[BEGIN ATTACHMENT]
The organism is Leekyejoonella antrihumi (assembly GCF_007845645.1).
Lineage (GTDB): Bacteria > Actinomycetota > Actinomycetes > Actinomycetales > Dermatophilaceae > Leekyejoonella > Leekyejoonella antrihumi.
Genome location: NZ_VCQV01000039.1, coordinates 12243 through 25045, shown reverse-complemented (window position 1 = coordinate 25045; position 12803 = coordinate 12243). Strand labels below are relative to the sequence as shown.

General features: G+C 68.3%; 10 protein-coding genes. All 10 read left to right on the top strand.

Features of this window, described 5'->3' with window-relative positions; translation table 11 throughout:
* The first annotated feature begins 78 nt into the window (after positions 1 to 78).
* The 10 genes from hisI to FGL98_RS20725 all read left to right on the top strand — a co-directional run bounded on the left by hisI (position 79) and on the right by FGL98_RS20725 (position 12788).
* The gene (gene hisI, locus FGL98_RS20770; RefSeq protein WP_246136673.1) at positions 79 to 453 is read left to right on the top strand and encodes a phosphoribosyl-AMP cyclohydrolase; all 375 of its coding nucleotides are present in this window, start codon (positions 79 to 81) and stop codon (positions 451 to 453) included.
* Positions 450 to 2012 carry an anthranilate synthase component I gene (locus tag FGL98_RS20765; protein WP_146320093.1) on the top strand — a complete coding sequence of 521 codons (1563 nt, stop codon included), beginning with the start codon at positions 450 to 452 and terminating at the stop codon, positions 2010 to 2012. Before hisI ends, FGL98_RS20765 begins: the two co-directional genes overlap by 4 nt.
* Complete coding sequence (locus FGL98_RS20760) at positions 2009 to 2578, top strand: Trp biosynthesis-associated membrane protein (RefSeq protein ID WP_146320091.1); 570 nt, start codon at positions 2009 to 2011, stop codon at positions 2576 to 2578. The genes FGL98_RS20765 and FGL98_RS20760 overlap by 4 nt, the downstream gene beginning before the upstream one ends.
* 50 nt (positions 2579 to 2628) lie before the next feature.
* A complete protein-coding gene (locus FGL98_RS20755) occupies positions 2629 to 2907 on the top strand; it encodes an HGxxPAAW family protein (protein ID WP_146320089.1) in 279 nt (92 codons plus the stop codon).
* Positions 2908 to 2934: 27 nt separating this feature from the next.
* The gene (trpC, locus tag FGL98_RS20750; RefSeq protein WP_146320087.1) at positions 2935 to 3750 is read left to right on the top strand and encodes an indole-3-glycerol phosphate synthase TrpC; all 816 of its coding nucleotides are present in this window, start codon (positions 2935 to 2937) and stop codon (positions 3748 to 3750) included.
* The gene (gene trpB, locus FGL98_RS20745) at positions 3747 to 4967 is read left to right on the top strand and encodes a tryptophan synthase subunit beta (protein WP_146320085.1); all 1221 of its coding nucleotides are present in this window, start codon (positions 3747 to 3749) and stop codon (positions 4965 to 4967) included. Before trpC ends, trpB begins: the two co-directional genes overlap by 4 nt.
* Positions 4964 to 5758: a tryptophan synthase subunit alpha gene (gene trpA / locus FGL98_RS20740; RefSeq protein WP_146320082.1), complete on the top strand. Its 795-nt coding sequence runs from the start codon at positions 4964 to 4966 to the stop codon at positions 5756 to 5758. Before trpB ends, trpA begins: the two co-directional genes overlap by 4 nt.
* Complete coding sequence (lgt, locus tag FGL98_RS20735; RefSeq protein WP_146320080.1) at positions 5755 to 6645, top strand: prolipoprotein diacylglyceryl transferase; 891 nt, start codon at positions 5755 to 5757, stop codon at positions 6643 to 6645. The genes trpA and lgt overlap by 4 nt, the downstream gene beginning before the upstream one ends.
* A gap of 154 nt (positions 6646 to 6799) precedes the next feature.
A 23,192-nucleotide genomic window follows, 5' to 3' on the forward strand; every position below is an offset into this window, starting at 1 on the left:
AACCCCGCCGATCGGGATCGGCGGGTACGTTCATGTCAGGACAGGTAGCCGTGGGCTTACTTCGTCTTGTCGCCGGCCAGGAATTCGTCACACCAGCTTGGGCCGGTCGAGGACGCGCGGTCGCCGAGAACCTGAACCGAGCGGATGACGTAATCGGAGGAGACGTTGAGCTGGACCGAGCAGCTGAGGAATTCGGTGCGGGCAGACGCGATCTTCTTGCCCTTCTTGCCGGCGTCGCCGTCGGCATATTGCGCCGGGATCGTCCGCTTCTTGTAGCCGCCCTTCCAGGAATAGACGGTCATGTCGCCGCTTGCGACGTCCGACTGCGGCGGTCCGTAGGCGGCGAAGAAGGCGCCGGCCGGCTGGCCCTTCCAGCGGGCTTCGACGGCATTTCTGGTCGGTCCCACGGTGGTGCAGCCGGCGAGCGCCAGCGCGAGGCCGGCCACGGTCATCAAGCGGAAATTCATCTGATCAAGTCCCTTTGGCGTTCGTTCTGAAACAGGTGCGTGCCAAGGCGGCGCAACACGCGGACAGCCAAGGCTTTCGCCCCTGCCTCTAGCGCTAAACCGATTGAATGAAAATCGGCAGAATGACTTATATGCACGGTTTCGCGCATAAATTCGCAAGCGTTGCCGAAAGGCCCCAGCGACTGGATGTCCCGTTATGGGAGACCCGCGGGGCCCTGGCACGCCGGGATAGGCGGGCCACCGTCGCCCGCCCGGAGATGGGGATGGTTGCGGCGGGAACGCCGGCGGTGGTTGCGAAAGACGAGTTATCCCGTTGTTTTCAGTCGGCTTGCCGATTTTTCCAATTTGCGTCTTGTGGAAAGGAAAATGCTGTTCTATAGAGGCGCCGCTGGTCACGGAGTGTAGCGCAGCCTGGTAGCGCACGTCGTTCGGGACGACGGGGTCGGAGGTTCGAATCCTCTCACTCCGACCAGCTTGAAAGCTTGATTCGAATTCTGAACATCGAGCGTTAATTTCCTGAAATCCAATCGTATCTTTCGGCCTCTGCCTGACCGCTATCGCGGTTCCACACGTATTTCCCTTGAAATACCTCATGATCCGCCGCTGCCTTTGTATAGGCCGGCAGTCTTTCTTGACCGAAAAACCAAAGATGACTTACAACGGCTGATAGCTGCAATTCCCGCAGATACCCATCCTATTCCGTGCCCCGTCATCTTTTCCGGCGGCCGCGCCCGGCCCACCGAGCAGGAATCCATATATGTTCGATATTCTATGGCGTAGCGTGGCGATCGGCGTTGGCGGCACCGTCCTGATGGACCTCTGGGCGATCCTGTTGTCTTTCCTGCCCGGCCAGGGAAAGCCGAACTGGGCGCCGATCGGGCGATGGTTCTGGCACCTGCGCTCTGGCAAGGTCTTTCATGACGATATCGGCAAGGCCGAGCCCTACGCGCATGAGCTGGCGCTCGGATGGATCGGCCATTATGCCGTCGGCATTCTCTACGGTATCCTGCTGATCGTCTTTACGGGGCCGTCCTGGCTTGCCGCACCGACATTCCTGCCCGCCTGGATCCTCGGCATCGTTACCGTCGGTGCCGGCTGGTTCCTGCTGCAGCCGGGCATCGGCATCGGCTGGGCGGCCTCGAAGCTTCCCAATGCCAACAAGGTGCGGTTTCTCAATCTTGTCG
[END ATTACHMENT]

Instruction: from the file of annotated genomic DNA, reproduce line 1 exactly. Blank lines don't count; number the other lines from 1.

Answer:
The organism is Leekyejoonella antrihumi (assembly GCF_007845645.1).